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I often have to consume 3rd party webservices. Sometimes the only documentation is the auto-generated WSDL, but at least that's in a consistent format. Too often the documentation includes typos (subtle ones, like case errors in a case-sensitive interface). Or it describes a field as "boolean" but doesn't say what value it expects (you try True, true, TRUE, 1, Y, yes ... eventually it turns out to be ON or OFF )
Or there's a "status" field but the documentation doesn't give the list of status values; or it lists the values but doesn't give their meanings.
Or it gives the URL for the test service but not the live one, or vice versa.
When your "product" is software, the documentation is part of the product. If people don't know how to use it, it's useless. (Microsoft, take note! ... [if only ])
When you release a new product, TESTING the documentation is therefore as vital as testing the software. If nothing else, get a user with zero knowledge of your product, give them the documentation and lock them in a room to check they can actually use ALL aspects of your software. If you change your product, change your documentation and RE-TEST it.
But documentation has long been seen as both difficult and 'not work' (ie not productive) and hence is often badly done or not done at all, and certainly never updated. (This applies to just about anything, hardware, software, your Tv, fridge etc).
Add to that that it is often done either by someone so familiar with the product that they document everything in intense detail, but without covering the basic things that someone who isn't familiar with the product needs to know. This happens with an awful lot of FOSS stuff (try making head or tail of the WEB2PY docs until you've spent a very long time working with the framework, or the Apache etc) but commercial stuff is often as bad.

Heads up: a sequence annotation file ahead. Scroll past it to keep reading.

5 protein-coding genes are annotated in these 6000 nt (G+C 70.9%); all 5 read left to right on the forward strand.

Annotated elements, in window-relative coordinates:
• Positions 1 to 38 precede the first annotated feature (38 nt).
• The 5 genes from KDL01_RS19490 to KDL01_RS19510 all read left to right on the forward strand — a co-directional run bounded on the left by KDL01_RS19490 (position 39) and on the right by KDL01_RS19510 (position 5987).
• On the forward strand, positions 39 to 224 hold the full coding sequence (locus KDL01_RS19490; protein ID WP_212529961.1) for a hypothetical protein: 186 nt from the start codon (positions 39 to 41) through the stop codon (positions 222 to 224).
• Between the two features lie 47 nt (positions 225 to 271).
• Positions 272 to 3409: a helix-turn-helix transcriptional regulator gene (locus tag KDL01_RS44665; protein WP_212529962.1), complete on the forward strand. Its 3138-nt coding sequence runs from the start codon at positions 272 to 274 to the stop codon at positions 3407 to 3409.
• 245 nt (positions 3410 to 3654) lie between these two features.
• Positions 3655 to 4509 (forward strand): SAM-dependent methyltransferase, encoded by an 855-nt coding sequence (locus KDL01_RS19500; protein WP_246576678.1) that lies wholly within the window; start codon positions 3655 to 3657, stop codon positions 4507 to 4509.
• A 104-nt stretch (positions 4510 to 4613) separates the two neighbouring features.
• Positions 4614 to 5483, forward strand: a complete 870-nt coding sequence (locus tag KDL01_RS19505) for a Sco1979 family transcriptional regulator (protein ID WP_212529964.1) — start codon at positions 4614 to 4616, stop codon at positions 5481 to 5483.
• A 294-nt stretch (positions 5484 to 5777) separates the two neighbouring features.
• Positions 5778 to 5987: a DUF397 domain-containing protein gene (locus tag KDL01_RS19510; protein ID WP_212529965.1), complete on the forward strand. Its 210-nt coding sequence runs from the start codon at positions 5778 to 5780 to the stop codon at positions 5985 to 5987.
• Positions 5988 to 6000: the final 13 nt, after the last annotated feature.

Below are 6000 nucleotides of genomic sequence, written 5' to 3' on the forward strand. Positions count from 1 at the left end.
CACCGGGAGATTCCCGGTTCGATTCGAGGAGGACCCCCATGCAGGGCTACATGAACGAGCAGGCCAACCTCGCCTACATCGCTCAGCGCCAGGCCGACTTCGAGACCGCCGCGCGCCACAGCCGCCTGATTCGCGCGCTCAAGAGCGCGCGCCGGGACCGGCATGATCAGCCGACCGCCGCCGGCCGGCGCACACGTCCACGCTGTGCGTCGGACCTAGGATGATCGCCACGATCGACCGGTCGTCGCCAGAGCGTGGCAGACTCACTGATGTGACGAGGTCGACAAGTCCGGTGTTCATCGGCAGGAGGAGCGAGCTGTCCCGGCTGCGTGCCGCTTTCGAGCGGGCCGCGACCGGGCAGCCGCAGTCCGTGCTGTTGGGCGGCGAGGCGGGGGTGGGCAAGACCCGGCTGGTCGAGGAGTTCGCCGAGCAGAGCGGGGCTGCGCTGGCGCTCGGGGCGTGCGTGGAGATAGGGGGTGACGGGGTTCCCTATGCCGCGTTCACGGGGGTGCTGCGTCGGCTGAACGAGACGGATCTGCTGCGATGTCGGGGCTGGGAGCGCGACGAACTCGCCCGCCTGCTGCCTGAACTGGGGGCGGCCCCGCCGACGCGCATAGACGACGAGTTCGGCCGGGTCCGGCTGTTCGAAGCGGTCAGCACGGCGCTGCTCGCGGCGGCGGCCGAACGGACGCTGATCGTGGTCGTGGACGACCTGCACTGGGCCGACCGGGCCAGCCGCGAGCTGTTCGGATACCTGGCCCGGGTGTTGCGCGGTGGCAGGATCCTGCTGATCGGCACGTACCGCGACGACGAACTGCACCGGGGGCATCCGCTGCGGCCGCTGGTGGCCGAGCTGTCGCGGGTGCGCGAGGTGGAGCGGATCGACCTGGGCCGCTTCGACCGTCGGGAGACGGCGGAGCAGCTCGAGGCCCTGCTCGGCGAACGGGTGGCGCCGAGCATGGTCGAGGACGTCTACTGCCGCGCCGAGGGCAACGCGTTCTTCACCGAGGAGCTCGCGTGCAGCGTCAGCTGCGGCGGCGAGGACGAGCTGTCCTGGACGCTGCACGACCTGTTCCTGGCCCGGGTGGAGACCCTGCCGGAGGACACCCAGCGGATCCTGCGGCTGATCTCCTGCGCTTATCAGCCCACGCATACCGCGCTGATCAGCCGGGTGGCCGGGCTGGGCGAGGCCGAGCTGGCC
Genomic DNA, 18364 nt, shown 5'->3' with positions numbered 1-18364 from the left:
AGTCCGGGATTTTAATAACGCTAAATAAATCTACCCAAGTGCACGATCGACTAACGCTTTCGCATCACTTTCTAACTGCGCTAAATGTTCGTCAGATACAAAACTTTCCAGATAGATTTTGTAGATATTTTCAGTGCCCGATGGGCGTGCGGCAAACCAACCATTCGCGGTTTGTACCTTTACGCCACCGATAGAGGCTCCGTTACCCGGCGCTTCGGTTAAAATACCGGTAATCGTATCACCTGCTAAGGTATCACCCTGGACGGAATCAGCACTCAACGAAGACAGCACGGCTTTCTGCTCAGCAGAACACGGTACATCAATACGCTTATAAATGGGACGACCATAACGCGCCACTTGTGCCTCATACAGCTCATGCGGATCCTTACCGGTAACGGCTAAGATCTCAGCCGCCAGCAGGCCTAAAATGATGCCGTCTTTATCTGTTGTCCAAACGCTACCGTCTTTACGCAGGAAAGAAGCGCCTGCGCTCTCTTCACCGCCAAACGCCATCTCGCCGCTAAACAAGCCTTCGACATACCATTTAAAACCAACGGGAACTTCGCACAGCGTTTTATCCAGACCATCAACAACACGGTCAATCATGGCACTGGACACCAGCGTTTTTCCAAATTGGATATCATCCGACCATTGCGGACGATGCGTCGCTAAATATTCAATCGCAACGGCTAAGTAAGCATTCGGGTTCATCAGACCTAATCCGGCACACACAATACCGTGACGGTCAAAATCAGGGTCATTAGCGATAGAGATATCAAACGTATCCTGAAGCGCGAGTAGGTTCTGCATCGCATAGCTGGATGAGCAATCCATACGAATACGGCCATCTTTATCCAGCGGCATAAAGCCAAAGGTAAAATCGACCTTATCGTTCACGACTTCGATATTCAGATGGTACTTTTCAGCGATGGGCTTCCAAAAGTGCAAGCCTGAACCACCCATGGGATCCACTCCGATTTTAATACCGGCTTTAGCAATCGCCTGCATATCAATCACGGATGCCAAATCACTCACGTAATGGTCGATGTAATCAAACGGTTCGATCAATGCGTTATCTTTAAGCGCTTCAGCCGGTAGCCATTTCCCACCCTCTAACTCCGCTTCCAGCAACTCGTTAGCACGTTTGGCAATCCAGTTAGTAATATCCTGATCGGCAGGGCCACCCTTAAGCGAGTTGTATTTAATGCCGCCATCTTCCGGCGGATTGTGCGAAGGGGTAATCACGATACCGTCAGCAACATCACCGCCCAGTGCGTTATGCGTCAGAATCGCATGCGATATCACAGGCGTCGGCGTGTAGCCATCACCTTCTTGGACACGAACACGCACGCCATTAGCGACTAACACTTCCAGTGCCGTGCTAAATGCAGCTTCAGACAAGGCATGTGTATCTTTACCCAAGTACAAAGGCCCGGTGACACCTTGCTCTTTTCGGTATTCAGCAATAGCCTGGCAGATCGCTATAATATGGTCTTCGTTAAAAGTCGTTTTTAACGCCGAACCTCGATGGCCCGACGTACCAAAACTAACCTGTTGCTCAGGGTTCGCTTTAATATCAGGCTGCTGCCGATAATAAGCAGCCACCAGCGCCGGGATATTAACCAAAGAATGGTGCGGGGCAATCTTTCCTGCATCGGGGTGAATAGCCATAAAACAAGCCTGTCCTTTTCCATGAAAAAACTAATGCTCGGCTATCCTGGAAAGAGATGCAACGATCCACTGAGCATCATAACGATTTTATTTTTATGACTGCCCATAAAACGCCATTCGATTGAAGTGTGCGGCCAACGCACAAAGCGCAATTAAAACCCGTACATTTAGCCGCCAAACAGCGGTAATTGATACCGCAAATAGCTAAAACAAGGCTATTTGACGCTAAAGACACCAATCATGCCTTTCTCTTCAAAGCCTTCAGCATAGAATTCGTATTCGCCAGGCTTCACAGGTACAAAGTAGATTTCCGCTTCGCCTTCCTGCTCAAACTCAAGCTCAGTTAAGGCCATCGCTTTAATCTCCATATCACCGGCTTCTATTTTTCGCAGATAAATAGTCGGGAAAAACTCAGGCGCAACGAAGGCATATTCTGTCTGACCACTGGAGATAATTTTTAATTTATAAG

Microsoft in particular are experts at this, producing incredibly detailed docs that are only useful if you already know at least what Microsoft calls a particular feature so you can find its docs; or they leave out the most simple things. As an example there are many T-SQL commands that can operate on one or more things at a time, and yet I defy you to find a single code example anywhere in the MS documents that demonstrate use on multiple items, hence you have to experiment to find the correct syntax.
Other firms, of course, use people not familiar with the product to do the documentation - done right this produces something actually useful, but in 99% of cases the docs are just random words, sometimes vaguely associated with the product.
Documentation is the necessary evil that usually gets rushed out upon product release and receives the lowest priority throughout the evolution of the product, especially if it is up to a developer to keep it updated.
"Go forth into the source" - Neal Morse
"Hope is contagious"
I once bought a DDR development FPGA board for €1700 from a major European manufacturer and could never get it to work. It came with closed source examples that seemed to work but no project I made ever worked.
I looked deeper into the documentation and the pins where the DDR was supposed to connect to the FPGA were wrong (I knew from other earlier tests of mine that some pins were connected to other peripherals like LEDs and a serial console) and even mentioned pins that did not exist in the FPGA that came soldered on the board.
I spent some more money hiring support from the manufacturer to complain and, after two weeks, they reluctantly sent me VHDL source code of a project that supposedly they used internally in the company to test the board.
The pins were all different from the documentation. And their source did not work either .
I tried to keep complaining but they just closed the issue as "Fixed" and stopped replying.
Eventually I found out, from another unfortunate guy somewhere a few countries over, that the DDR would never work because the board had the connections very poorly routed which added too much noise and transients, and the reason the company's closed source example worked was because it was clocked at 1/16 the normal speed of the DDR (unusable for my project).
Regarding your predicament, I try to avoid Chinese companies for gadgets because they rarely have documentation for anything and never give support. They rather have you quit your current gadget and buy another from them.